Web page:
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Isn't this sort of a Fizz Buzz for a UX/UI design professional? I don't mean to demean anyone, but I see this sort of a thing literally everywhere. Hiding important and absolutely crucial information (that can make or break your product) in the name of minimalism. Coming out of a company that has one of the highest hiring bars for software engineering, and yet, their products have such an awful UX/UI. This isn't an exception, it is a pattern.

I worked as a freelance graphic artist/web designer once and while I wasn't bad at the job, I really hated one aspect of it: Everybody and their kid thought they knew better than I did. When I said: "Yeah but this should really be visible, because accessibility", they would say: " But it looks better if..."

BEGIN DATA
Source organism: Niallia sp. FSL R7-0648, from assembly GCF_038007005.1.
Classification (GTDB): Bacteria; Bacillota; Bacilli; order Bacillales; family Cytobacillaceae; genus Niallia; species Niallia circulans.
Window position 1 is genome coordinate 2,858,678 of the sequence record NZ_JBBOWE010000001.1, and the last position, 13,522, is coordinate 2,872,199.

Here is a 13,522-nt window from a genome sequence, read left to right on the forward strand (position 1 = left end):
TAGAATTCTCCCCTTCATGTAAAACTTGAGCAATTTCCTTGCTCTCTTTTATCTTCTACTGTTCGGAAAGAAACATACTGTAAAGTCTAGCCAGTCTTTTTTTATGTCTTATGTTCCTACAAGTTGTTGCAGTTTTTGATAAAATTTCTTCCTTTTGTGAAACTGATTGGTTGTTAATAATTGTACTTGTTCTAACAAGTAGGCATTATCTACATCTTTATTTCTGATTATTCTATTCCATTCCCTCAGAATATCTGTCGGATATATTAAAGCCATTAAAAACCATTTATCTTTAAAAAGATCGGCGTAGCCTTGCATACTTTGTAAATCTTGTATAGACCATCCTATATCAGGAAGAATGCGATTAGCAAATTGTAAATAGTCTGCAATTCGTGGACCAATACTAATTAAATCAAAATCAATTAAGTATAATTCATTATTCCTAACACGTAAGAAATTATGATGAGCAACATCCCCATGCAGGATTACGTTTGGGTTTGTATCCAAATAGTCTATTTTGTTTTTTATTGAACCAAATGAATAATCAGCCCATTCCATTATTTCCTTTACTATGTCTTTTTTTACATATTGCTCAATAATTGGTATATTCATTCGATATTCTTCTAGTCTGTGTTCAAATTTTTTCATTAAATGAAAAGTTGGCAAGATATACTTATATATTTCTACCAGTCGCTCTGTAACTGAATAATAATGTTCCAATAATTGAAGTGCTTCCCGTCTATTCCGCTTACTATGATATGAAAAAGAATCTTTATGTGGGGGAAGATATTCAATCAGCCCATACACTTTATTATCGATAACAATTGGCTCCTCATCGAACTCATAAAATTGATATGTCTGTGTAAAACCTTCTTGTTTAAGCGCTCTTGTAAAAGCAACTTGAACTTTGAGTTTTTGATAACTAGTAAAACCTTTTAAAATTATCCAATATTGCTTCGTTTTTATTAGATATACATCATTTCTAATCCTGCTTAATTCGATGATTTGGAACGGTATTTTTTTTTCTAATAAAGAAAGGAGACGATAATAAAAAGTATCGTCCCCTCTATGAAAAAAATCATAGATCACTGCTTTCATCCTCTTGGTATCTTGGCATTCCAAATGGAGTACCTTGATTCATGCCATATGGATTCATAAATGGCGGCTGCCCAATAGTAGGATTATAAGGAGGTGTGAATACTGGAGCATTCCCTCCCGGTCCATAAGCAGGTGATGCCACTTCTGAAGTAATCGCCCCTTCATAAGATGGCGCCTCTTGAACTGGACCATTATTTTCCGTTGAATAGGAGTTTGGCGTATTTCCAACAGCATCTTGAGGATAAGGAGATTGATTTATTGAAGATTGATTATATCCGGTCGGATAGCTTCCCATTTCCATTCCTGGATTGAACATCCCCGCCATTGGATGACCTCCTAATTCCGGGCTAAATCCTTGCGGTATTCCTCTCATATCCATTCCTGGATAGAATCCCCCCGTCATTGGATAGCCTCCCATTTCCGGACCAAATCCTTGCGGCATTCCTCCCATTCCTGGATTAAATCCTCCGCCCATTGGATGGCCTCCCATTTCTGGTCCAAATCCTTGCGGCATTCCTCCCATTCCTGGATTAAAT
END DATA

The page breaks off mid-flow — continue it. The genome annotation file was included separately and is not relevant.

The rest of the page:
People in high paid position certainly want "has taste" and "knows what looks good" to be part of their self image. Many fails in design and architecture happen for that reason alone.

I then ended up programming and working in film sound, because very few people in both fields tell you what to do when they have no idea what's going on.

Ah ha, someone with the same experience as me. My degree is in Graphic Design, but I immediately ditched the idea of using it after university and took up programming instead because everyone has a fucking opinion when it comes to design.

> took up programming instead because everyone has a fucking opinion when it comes to design